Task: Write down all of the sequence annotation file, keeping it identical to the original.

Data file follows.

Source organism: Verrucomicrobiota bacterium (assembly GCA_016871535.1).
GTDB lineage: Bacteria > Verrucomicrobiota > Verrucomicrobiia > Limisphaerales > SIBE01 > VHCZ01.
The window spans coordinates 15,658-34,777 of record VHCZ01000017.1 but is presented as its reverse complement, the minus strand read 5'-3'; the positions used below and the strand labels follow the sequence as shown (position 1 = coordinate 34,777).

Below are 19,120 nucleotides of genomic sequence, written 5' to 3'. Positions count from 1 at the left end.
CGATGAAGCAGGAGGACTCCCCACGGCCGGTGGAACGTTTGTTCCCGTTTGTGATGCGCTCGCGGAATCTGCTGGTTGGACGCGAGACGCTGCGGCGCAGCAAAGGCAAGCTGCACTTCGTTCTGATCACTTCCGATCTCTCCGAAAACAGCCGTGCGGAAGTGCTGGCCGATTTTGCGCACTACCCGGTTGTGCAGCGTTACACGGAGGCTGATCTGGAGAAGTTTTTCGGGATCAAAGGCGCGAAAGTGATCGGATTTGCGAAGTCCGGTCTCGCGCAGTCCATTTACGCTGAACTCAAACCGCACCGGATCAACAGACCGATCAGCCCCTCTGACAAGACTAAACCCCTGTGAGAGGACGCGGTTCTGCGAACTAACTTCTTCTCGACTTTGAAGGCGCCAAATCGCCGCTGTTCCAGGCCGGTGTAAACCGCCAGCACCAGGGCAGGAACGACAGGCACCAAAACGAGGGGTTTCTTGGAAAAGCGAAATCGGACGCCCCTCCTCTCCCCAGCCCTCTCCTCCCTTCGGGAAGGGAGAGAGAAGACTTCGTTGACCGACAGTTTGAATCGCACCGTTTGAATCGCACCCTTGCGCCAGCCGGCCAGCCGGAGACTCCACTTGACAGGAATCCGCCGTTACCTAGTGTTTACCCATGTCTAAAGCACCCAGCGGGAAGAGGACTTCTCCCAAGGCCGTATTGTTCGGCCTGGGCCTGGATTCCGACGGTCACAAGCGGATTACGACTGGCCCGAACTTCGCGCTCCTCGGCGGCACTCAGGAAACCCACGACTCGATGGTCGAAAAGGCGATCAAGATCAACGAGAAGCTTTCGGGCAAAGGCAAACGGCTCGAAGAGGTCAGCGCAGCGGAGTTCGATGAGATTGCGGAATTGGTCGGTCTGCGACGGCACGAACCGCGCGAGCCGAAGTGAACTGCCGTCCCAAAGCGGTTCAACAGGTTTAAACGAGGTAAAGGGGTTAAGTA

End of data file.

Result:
Source organism: Verrucomicrobiota bacterium (assembly GCA_016871535.1).
GTDB lineage: Bacteria > Verrucomicrobiota > Verrucomicrobiia > Limisphaerales > SIBE01 > VHCZ01.
The window spans coordinates 15,658-34,777 of record VHCZ01000017.1 but is presented as its reverse complement, the minus strand read 5'-3'; the positions used below and the strand labels follow the sequence as shown (position 1 = coordinate 34,777).

Below are 19,120 nucleotides of genomic sequence, written 5' to 3'. Positions count from 1 at the left end.
CGATGAAGCAGGAGGACTCCCCACGGCCGGTGGAACGTTTGTTCCCGTTTGTGATGCGCTCGCGGAATCTGCTGGTTGGACGCGAGACGCTGCGGCGCAGCAAAGGCAAGCTGCACTTCGTTCTGATCACTTCCGATCTCTCCGAAAACAGCCGTGCGGAAGTGCTGGCCGATTTTGCGCACTACCCGGTTGTGCAGCGTTACACGGAGGCTGATCTGGAGAAGTTTTTCGGGATCAAAGGCGCGAAAGTGATCGGATTTGCGAAGTCCGGTCTCGCGCAGTCCATTTACGCTGAACTCAAACCGCACCGGATCAACAGACCGATCAGCCCCTCTGACAAGACTAAACCCCTGTGAGAGGACGCGGTTCTGCGAACTAACTTCTTCTCGACTTTGAAGGCGCCAAATCGCCGCTGTTCCAGGCCGGTGTAAACCGCCAGCACCAGGGCAGGAACGACAGGCACCAAAACGAGGGGTTTCTTGGAAAAGCGAAATCGGACGCCCCTCCTCTCCCCAGCCCTCTCCTCCCTTCGGGAAGGGAGAGAGAAGACTTCGTTGACCGACAGTTTGAATCGCACCGTTTGAATCGCACCCTTGCGCCAGCCGGCCAGCCGGAGACTCCACTTGACAGGAATCCGCCGTTACCTAGTGTTTACCCATGTCTAAAGCACCCAGCGGGAAGAGGACTTCTCCCAAGGCCGTATTGTTCGGCCTGGGCCTGGATTCCGACGGTCACAAGCGGATTACGACTGGCCCGAACTTCGCGCTCCTCGGCGGCACTCAGGAAACCCACGACTCGATGGTCGAAAAGGCGATCAAGATCAACGAGAAGCTTTCGGGCAAAGGCAAACGGCTCGAAGAGGTCAGCGCAGCGGAGTTCGATGAGATTGCGGAATTGGTCGGTCTGCGACGGCACGAACCGCGCGAGCCGAAGTGAACTGCCGTCCCAAAGCGGTTCAACAGGTTTAAACGAGGTAAAGGGGTTAAGTA